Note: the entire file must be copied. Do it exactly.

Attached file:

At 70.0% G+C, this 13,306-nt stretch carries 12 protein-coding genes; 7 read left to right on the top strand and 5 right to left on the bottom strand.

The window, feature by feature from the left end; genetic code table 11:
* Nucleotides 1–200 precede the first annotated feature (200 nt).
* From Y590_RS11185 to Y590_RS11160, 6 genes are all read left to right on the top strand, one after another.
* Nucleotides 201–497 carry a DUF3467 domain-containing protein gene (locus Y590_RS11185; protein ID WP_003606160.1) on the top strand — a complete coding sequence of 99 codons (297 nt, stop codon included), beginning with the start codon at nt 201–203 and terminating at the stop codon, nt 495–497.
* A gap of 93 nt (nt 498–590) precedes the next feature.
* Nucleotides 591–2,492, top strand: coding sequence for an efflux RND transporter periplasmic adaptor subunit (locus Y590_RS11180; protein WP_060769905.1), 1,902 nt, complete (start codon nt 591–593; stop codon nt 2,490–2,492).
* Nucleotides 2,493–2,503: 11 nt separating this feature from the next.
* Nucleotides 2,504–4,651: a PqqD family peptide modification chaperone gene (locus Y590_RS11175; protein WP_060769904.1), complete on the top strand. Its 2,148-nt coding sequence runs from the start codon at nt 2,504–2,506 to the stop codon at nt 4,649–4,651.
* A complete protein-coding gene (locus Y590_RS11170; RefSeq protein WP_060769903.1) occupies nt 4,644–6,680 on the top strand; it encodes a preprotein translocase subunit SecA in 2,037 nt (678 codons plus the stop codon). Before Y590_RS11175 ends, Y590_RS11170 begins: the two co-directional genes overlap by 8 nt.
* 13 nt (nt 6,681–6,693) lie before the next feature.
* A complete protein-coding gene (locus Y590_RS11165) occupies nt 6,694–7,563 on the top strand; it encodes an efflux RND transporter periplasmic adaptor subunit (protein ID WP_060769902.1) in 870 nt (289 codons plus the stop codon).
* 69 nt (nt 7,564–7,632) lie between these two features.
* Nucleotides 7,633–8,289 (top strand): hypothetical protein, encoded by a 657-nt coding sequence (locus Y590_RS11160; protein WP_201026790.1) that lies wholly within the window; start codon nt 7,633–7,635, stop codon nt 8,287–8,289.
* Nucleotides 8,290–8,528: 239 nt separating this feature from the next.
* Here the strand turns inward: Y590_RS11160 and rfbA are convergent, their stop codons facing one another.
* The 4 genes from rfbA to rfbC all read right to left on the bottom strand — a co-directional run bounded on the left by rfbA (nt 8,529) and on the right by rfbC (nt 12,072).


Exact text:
At 70.0% G+C, this 13,306-nt stretch carries 12 protein-coding genes; 7 read left to right on the top strand and 5 right to left on the bottom strand.

The window, feature by feature from the left end; genetic code table 11:
* Nucleotides 1–200 precede the first annotated feature (200 nt).
* From Y590_RS11185 to Y590_RS11160, 6 genes are all read left to right on the top strand, one after another.
* Nucleotides 201–497 carry a DUF3467 domain-containing protein gene (locus Y590_RS11185; protein ID WP_003606160.1) on the top strand — a complete coding sequence of 99 codons (297 nt, stop codon included), beginning with the start codon at nt 201–203 and terminating at the stop codon, nt 495–497.
* A gap of 93 nt (nt 498–590) precedes the next feature.
* Nucleotides 591–2,492, top strand: coding sequence for an efflux RND transporter periplasmic adaptor subunit (locus Y590_RS11180; protein WP_060769905.1), 1,902 nt, complete (start codon nt 591–593; stop codon nt 2,490–2,492).
* Nucleotides 2,493–2,503: 11 nt separating this feature from the next.
* Nucleotides 2,504–4,651: a PqqD family peptide modification chaperone gene (locus Y590_RS11175; protein WP_060769904.1), complete on the top strand. Its 2,148-nt coding sequence runs from the start codon at nt 2,504–2,506 to the stop codon at nt 4,649–4,651.
* A complete protein-coding gene (locus Y590_RS11170; RefSeq protein WP_060769903.1) occupies nt 4,644–6,680 on the top strand; it encodes a preprotein translocase subunit SecA in 2,037 nt (678 codons plus the stop codon). Before Y590_RS11175 ends, Y590_RS11170 begins: the two co-directional genes overlap by 8 nt.
* 13 nt (nt 6,681–6,693) lie before the next feature.
* A complete protein-coding gene (locus Y590_RS11165) occupies nt 6,694–7,563 on the top strand; it encodes an efflux RND transporter periplasmic adaptor subunit (protein ID WP_060769902.1) in 870 nt (289 codons plus the stop codon).
* 69 nt (nt 7,564–7,632) lie between these two features.
* Nucleotides 7,633–8,289 (top strand): hypothetical protein, encoded by a 657-nt coding sequence (locus Y590_RS11160; protein WP_201026790.1) that lies wholly within the window; start codon nt 7,633–7,635, stop codon nt 8,287–8,289.
* Nucleotides 8,290–8,528: 239 nt separating this feature from the next.
* Here the strand turns inward: Y590_RS11160 and rfbA are convergent, their stop codons facing one another.
* The 4 genes from rfbA to rfbC all read right to left on the bottom strand — a co-directional run bounded on the left by rfbA (nt 8,529) and on the right by rfbC (nt 12,072).